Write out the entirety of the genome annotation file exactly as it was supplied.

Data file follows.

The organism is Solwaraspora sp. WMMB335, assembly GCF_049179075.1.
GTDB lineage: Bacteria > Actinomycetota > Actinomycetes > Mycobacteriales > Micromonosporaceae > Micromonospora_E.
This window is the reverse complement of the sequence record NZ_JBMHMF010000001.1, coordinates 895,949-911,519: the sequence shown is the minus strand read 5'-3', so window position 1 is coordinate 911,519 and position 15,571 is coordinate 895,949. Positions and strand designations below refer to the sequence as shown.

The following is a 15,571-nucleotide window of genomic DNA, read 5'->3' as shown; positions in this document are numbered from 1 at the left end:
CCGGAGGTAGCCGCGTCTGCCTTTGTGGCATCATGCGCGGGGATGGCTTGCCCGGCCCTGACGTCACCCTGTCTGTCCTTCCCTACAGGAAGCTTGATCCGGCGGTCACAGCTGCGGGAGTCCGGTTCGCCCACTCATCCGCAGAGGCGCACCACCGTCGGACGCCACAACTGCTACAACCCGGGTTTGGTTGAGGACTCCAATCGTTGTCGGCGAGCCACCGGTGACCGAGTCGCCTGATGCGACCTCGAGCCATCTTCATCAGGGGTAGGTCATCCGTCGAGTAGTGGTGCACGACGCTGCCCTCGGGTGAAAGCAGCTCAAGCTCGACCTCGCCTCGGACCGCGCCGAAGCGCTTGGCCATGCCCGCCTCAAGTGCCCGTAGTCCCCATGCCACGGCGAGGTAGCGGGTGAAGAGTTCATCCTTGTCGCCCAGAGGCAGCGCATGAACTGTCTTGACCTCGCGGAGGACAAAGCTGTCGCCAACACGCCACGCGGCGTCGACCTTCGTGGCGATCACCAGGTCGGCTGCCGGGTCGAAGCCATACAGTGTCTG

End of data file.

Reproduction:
The organism is Solwaraspora sp. WMMB335, assembly GCF_049179075.1.
GTDB lineage: Bacteria > Actinomycetota > Actinomycetes > Mycobacteriales > Micromonosporaceae > Micromonospora_E.
This window is the reverse complement of the sequence record NZ_JBMHMF010000001.1, coordinates 895,949-911,519: the sequence shown is the minus strand read 5'-3', so window position 1 is coordinate 911,519 and position 15,571 is coordinate 895,949. Positions and strand designations below refer to the sequence as shown.

The following is a 15,571-nucleotide window of genomic DNA, read 5'->3' as shown; positions in this document are numbered from 1 at the left end:
CCGGAGGTAGCCGCGTCTGCCTTTGTGGCATCATGCGCGGGGATGGCTTGCCCGGCCCTGACGTCACCCTGTCTGTCCTTCCCTACAGGAAGCTTGATCCGGCGGTCACAGCTGCGGGAGTCCGGTTCGCCCACTCATCCGCAGAGGCGCACCACCGTCGGACGCCACAACTGCTACAACCCGGGTTTGGTTGAGGACTCCAATCGTTGTCGGCGAGCCACCGGTGACCGAGTCGCCTGATGCGACCTCGAGCCATCTTCATCAGGGGTAGGTCATCCGTCGAGTAGTGGTGCACGACGCTGCCCTCGGGTGAAAGCAGCTCAAGCTCGACCTCGCCTCGGACCGCGCCGAAGCGCTTGGCCATGCCCGCCTCAAGTGCCCGTAGTCCCCATGCCACGGCGAGGTAGCGGGTGAAGAGTTCATCCTTGTCGCCCAGAGGCAGCGCATGAACTGTCTTGACCTCGCGGAGGACAAAGCTGTCGCCAACACGCCACGCGGCGTCGACCTTCGTGGCGATCACCAGGTCGGCTGCCGGGTCGAAGCCATACAGTGTCTG